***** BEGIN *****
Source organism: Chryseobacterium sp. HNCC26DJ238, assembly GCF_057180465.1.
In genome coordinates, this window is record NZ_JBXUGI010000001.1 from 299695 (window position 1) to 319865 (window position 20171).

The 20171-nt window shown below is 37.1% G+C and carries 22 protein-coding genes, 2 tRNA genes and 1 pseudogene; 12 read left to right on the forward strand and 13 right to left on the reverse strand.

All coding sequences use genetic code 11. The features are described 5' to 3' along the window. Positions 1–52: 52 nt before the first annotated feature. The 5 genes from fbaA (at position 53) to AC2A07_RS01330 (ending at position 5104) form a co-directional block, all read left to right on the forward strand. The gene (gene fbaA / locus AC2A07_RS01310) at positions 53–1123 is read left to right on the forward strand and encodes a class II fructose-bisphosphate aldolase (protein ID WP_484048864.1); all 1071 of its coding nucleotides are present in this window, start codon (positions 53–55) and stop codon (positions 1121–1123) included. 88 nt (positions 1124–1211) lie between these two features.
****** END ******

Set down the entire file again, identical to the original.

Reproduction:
Source organism: Chryseobacterium sp. HNCC26DJ238, assembly GCF_057180465.1.
In genome coordinates, this window is record NZ_JBXUGI010000001.1 from 299695 (window position 1) to 319865 (window position 20171).

The 20171-nt window shown below is 37.1% G+C and carries 22 protein-coding genes, 2 tRNA genes and 1 pseudogene; 12 read left to right on the forward strand and 13 right to left on the reverse strand.

All coding sequences use genetic code 11. The features are described 5' to 3' along the window. Positions 1–52: 52 nt before the first annotated feature. The 5 genes from fbaA (at position 53) to AC2A07_RS01330 (ending at position 5104) form a co-directional block, all read left to right on the forward strand. The gene (gene fbaA / locus AC2A07_RS01310) at positions 53–1123 is read left to right on the forward strand and encodes a class II fructose-bisphosphate aldolase (protein ID WP_484048864.1); all 1071 of its coding nucleotides are present in this window, start codon (positions 53–55) and stop codon (positions 1121–1123) included. 88 nt (positions 1124–1211) lie between these two features.